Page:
Scott Yi-Heng Lin has been in the cell therapies master’s degree program since its initial year. He said pharmaceutical companies cannot commercialize these therapies as drugs – after all, they are “personalized medicine” tailored to each individual case, not administered as factory-manufactured standard doses. This means researchers must rely on other funding sources.
First-year student Ngo Thi Mai Huong agreed that it’s hard to get research money from pharmaceutical companies for these topics, like her studies of pathways and resistance in liver cancer. Ms. Huong has a deep background in research, with a decade of lab experience in Ho Chi Minh City and Haiphong in her native Vietnam, most recently studying in-vitro fertilization.
Another first-year student, Ageng Brahmadhi, went further to say that not only is each case unlikely to yield profit, but for now at least, these techniques are still “cost-consuming.” Thus he said that the issue isn’t pharma acceptance yet, but instead proving safety and efficacy so that companies will be willing to develop cell therapies on a larger scale. “First we must translate safety; safety is the biggest consideration,” he said. “Getting industry money is still far in the future, after many more stages. For now, the research relies on government funding.”
Mr. Brahamadhi was recruited from Universitas Muhammadiyah Purnokerto in central Java, with a background in medicine as well as histology and cell biology. He is working on DNA methylation, looking for biomarkers that will be useful in cell therapy.
Indonesia is another context for stem cell controversies, with cell therapies being pursued seriously by only two big hospitals in Jakarta and Surabaya. However, he said that private clinics promote scams that are marketed as stem cell therapies, based on myths that need to be countered by education for both patients and clinicians. Part of the problem is that few Indonesian-language publications cover this new field, and because most doctors do not study English in medical schools, they are cut off from international scholarly journals.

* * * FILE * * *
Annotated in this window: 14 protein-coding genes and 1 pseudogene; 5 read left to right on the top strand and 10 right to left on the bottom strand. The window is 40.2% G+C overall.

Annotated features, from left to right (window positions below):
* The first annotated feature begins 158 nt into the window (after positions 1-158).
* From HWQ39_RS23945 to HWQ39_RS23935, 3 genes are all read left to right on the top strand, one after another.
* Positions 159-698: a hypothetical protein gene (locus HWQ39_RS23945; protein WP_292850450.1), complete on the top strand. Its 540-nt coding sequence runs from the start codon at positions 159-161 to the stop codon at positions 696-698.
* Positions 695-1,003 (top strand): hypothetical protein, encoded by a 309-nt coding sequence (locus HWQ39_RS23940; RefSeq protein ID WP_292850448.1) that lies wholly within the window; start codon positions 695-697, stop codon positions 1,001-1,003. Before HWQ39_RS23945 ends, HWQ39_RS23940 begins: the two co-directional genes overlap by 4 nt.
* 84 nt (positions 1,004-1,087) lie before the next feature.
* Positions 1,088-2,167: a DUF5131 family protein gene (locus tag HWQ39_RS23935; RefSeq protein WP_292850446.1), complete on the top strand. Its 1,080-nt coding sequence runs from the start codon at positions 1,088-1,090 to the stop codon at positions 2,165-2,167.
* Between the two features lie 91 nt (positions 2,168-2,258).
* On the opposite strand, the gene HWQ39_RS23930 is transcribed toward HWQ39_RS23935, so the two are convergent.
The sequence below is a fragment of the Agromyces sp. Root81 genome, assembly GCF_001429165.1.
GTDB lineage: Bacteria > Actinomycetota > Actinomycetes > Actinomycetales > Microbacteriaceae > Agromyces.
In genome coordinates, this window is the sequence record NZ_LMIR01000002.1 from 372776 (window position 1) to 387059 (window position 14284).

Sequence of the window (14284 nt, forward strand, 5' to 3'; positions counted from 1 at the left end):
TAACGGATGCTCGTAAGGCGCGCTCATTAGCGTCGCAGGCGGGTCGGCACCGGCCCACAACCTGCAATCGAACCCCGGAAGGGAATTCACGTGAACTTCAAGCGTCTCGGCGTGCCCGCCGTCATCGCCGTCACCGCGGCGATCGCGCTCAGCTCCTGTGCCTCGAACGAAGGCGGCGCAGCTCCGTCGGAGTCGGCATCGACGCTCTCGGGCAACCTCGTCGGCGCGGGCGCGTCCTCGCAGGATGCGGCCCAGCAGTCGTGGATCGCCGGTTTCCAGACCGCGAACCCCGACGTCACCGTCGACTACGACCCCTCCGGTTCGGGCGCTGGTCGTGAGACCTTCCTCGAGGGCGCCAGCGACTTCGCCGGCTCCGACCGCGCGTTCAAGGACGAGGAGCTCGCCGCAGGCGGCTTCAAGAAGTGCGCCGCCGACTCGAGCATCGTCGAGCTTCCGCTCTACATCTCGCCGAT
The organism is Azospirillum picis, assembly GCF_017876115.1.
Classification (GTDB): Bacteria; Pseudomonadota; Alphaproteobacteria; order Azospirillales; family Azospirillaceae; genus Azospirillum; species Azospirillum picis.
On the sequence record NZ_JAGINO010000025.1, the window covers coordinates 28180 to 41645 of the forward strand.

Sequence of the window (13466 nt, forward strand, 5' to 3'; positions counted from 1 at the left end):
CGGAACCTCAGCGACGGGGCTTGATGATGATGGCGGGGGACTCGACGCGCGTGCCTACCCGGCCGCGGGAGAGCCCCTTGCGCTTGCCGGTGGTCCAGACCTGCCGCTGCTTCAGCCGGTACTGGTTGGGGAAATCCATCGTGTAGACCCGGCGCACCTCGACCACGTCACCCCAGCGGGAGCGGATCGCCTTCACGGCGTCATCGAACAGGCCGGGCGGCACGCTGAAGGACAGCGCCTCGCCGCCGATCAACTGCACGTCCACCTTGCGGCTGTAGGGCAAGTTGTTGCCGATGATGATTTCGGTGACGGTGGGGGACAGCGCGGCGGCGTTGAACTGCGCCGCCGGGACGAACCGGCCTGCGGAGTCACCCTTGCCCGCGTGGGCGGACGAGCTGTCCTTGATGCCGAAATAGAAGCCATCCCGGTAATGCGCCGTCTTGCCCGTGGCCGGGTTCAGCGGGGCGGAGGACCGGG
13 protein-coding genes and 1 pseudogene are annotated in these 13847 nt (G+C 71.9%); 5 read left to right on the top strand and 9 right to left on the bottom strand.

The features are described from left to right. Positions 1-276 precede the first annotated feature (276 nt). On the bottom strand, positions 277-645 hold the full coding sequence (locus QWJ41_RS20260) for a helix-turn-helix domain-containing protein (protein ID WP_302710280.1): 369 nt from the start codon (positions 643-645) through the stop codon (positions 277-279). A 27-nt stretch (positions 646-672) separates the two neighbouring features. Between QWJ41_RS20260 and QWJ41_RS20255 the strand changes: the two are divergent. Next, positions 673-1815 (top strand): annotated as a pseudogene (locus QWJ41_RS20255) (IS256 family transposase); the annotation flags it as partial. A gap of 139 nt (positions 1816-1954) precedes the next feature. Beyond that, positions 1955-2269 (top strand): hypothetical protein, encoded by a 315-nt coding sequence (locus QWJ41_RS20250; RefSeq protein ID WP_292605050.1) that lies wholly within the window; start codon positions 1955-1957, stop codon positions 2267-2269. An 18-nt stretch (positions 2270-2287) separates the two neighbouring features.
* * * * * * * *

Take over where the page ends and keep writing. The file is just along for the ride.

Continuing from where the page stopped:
Dr. Lin has been working on finding mechanisms of acquired resistance in cancer biology, hoping to understand how this works and is overcome. He said that the dual-degree program could be pursued at various points during medical studies, with students generally starting their research in their fifth year and completing the degree in the sixth. But he advised students to start earlier, perhaps even in their first and second years, saying the earlier these students can get into research, the more time they can spend on this, because the medical school curriculum becomes more demanding as the years pass: “There are so many other things to do.”
He knows this first-hand, because he entered the program after receiving his MD degree. After seeing heartbreaking critical care cases where “there’s really nothing more we can do for the patient,” the promise of using cell therapies to address these medical challenges makes the program rewarding.
He says that addressing problems like a scientist rather than a clinician helps him to “think logically and critically” rather than applying received protocols and care standards, as physicians do. “The program is more structured and evidence-based [than medical school], and we learn skills and techniques” that doctors don’t encounter. For these reasons, Dr. Lin praised the TMU MD-MS option as “a really good combination.”